Example number three comes from Leviticus 19:4, which says “Do not turn to idols or make cast images for yourselves, for I am the Lord your God.” Now we know this is a big one, right? It’s one of the Ten Commandments, for petes sake! Worshipping idols and other gods is the thing that trips the Israelites up more than anything else throughout the Old Testament or Hebrew Scriptures, and it continues to be relevant throughout the New Testament and even into today, though our idols have changed over time. You could definitely put “not worshipping other Gods” on the Bible’s top-ten theme list.

Now I took all of these examples from Leviticus for two reasons. First, because quite a few of the verses used against LGBTQ+ people come from this book and the next one, Deuteronomy, and so I wanted us to take a look at some subjects that were related in terms of placement. Second, I wanted to focus on Leviticus because, with the exception of those verses about sexuality and gender, we Christians tend to discount these law books as not relevant to us. We look at those verses about fruit trees and field edges and say “Jesus did away with all that stuff, so we don’t have to deal with rules about things like mixed fibers or eating shellfish.” But as we’ve seen, there are subjects in these early books that do carry all the way through scripture and ARE relevant to us, and so we have to be careful not to throw the baby out with the bathwater.

So here’s the thing, when it comes to those passages used against LGBTQ+ people—those passages exist. Those prohibitions about same-gender sexual behavior that we see in Leviticus 18:22 and 20:13, for example? They do exist, even if we understand that they were written in and for a completely different time and place with a vastly different understanding of sexuality. But the number of times that those negative comments about diverse sexualities show up pales in comparison to the number of times that God’s people are told to err on the side of inclusion. The half a dozen texts about diverse sexualities falls squarely into that middle category of “happens more than once, but definitely isn’t a major theme.” Inclusion of people who were previously excluded, on the other hand, is one of the strongest themes in the whole Bible.

Let’s take the example of Ruth, for instance, who we remembered before when we were thinking about gleaning. Deuteronomy 23:3 very clearly outlaws two tribes of people when it says, “No Ammonite or Moabite shall be admitted to the assembly of the Lord. Even to the tenth generation, none of their descendants shall be admitted to the assembly of the Lord.” But in the beginning of the book of Ruth, we’re told that Ruth herself is a Moabite, and despite that she’s taken in by her mother-in-law Naomi and made part of the Israelite community. In fact, Ruth is given the honor of being one of the four women mentioned in Jesus’ genealogy in Matthew! Without the inclusion of this woman who shouldn’t have been allowed in, we wouldn’t have had the same Jesus that we see in the Gospels.

And let’s think about eunuchs—the gender diverse people of the ancient world who lived outside the boundaries of sex and gender as it was understood at the time. Deuteronomy 23:1 says that no one whose external reproductive organs are changed should be allowed into the Israelite community. And yet, in one of our readings today you heard what God said through the prophet Isaiah—that decades after Deuteronomy was written God changed the rules and welcomed eunuchs, giving them a special place in God’s house. The story of the eunuchs goes on into Acts chapter 8, where we meet the Ethiopian eunuch, one of the first converts to Christianity, who is given full membership in the Christian community just as he is—without having to change anything about his gender or his sexuality.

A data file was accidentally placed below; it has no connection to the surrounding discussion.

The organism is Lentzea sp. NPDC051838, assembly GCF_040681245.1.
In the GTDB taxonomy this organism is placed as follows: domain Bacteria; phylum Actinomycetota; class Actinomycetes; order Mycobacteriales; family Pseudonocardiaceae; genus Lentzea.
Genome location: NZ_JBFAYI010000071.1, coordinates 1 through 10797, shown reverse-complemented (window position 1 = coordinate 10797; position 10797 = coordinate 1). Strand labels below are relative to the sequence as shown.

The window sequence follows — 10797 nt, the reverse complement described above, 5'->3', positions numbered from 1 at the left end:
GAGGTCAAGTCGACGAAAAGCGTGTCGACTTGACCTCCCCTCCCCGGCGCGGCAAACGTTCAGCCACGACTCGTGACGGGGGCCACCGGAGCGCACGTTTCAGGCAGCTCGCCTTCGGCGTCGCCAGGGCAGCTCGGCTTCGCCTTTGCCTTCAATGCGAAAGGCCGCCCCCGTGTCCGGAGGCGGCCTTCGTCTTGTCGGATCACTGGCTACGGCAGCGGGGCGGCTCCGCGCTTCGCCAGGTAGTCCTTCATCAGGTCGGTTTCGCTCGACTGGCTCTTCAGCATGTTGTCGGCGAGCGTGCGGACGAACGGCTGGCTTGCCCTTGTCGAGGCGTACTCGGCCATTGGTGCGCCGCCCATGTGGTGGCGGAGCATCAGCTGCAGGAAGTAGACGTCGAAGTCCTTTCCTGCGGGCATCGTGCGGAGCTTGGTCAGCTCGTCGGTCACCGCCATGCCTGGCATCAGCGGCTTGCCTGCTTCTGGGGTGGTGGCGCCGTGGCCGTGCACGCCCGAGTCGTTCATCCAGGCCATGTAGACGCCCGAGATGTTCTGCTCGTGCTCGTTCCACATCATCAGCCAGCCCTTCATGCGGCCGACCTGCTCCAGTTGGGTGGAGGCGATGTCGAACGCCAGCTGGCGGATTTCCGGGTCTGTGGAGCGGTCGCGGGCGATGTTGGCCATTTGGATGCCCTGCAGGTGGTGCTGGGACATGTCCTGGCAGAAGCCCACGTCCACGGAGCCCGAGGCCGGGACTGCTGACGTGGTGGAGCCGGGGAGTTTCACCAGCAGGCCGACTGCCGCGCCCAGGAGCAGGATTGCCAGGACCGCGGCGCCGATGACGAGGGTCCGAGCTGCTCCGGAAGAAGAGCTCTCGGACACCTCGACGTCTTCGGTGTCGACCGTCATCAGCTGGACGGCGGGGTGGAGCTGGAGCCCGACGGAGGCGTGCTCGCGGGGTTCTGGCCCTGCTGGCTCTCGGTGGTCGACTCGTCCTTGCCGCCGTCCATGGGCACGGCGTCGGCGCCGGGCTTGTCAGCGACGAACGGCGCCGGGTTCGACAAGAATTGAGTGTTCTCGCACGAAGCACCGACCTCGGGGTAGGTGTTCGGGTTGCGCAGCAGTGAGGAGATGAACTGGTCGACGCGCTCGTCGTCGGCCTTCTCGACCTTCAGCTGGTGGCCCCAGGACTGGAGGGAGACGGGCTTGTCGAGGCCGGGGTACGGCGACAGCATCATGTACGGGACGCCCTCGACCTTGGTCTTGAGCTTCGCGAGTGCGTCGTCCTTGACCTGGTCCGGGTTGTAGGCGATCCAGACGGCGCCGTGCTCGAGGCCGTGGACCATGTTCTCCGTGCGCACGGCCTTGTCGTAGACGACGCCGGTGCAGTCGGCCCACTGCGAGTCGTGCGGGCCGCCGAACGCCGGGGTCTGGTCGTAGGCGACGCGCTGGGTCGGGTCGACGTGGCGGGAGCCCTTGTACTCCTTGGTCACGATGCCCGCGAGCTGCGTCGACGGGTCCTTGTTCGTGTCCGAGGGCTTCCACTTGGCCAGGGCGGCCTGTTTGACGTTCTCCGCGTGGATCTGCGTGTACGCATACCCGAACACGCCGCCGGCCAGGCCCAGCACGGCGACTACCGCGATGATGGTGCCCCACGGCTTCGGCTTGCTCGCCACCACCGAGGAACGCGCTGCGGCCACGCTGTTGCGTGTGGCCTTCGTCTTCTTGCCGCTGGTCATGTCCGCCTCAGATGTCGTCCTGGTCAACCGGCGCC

Of course the gold medal for inviting in the most outsiders goes to Jesus himself, who constantly lifted up the people who, legitimately or not, were considered “against the rules.” For most Christians, Jesus’ words have more weight than any other part of the Bible, and you might even have a Bible that has his words printed in red just to make that point. When Jesus reaffirms a theme that you’ve seen repeated throughout the rest of the Bible, you can be sure it’s an important one.

And so in today’s Gospel reading from John, Jesus is, unsurprisingly, talking about inclusion again. Here he’s depicted as the Good Shepherd—the one who knows each sheep by name, and who just keeps adding to the flock! Our reading today starts at verse 7, but if you go back a few verses you find out that Jesus is actually addressing this little sermon about sheep to the religious leaders in the community—the people who were in charge of deciding who was in and who was out. In verse 16 he says, “I have other sheep that do not belong to this fold. I must bring them also, and they will listen to my voice. So there will be one flock, one shepherd.”

With those words Jesus reminds us that we’re not the ones who get to decide whether we want those other sheep in our flock. At the end of the day, he says, we will all be one flock with one shepherd. Jesus shows us the full range of this arc toward inclusion, with one end anchored at the beginning in Genesis and the other in God’s house of prayer for all people. And that’s why it’s so important that we’re here, on Reconciling in Christ Sunday, to affirm that movement toward inclusion for all people, including people of different gender identities and sexual orientations. Because even though we might not get a say about who’s in Jesus’ flock, we do, as communities, get to decide how other people are going to experience that flock in the here and now. Will LGBTQ+ youth growing up in Elk River, Minnesota see a church that focuses on a single verse, or will they experience the love of a community that lives out God’s wider welcome seen repeatedly throughout scripture? Will visitors see a group of people intent on drawing dividing lines, or will they see the Body of Christ working together to make sure everyone can experience abundant life?

Reminding ourselves of our commitment to love, and to how that love plays out in a full welcome to others, is what this day in the life of the church is all about. God grant that we may live that mission out every day of the rest of the year.